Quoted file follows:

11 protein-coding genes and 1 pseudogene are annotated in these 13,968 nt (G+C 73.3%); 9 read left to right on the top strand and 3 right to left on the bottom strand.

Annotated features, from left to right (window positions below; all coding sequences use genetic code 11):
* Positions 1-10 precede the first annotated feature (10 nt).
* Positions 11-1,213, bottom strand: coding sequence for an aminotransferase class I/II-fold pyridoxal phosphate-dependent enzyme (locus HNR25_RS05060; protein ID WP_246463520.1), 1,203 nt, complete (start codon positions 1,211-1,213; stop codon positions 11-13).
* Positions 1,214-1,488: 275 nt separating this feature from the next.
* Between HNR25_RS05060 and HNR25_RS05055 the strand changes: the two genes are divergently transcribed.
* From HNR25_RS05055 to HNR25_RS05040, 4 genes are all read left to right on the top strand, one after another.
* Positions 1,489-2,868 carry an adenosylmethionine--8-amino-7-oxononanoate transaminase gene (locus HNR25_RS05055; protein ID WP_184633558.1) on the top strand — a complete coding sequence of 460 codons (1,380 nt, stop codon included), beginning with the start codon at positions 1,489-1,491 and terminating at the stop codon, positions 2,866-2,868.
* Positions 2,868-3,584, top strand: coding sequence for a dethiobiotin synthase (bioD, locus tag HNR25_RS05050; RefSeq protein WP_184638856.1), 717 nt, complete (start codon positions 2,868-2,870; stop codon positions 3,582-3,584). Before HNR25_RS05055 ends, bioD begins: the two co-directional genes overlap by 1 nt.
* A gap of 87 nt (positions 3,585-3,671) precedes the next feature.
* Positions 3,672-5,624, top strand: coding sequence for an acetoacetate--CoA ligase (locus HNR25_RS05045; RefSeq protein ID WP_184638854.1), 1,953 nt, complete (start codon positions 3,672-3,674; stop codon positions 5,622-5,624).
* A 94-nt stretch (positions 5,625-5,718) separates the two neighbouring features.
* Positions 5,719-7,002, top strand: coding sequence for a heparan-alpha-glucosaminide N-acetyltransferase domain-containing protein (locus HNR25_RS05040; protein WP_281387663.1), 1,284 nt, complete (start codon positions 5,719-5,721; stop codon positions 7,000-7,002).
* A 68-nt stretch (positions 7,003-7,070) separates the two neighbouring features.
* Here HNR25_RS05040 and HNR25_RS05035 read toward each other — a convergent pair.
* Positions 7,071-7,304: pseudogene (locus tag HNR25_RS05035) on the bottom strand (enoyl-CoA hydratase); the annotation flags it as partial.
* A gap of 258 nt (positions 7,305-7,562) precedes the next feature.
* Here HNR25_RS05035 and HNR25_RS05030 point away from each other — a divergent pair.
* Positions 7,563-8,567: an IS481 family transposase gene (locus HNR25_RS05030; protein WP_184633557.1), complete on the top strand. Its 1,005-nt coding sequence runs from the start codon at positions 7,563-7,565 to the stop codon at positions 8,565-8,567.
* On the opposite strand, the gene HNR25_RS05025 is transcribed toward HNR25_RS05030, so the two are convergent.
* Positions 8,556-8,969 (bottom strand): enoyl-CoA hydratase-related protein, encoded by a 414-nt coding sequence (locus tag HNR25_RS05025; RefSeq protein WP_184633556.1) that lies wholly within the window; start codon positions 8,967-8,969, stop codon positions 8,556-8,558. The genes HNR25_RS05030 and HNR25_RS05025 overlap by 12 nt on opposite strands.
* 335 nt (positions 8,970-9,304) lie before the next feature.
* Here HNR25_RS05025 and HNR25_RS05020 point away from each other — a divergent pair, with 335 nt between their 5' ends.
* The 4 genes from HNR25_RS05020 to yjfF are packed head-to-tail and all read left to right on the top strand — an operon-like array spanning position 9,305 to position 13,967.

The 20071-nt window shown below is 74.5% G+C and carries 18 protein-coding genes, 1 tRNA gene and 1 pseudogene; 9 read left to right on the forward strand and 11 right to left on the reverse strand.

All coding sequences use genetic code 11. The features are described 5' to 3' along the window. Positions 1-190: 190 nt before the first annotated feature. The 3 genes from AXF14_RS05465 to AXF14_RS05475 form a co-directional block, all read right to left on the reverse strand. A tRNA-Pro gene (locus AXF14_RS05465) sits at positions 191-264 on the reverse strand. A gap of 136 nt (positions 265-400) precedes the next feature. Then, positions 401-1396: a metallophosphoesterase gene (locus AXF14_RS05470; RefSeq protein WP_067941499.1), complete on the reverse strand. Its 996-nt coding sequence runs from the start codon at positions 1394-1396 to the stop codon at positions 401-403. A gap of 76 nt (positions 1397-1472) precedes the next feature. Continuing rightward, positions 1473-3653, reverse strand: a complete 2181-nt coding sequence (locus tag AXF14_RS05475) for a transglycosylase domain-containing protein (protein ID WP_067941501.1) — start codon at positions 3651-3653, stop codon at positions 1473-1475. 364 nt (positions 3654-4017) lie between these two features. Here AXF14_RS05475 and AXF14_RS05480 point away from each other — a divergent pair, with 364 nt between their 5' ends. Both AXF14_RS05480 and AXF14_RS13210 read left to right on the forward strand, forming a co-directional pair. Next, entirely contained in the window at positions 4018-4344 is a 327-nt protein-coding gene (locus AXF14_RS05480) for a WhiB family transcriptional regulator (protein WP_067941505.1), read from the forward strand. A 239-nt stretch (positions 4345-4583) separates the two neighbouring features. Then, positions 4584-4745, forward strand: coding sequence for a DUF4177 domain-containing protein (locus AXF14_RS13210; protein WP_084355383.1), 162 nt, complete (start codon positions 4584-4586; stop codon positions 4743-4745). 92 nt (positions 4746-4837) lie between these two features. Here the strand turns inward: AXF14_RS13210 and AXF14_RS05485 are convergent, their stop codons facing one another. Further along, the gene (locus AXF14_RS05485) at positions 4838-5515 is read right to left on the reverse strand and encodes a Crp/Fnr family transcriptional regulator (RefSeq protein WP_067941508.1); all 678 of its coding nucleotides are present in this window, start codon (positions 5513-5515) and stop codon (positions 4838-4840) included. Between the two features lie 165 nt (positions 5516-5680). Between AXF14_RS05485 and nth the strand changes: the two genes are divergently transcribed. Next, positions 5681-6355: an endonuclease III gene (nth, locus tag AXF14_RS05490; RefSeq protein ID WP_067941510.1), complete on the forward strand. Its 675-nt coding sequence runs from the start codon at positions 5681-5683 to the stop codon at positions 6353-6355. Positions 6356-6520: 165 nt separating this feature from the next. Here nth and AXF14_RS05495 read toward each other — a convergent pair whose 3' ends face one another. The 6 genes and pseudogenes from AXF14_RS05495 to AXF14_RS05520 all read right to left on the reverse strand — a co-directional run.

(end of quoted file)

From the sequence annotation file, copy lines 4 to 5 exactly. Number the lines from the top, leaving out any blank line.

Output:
* Positions 11-1,213, bottom strand: coding sequence for an aminotransferase class I/II-fold pyridoxal phosphate-dependent enzyme (locus HNR25_RS05060; protein ID WP_246463520.1), 1,203 nt, complete (start codon positions 1,211-1,213; stop codon positions 11-13).
* Positions 1,214-1,488: 275 nt separating this feature from the next.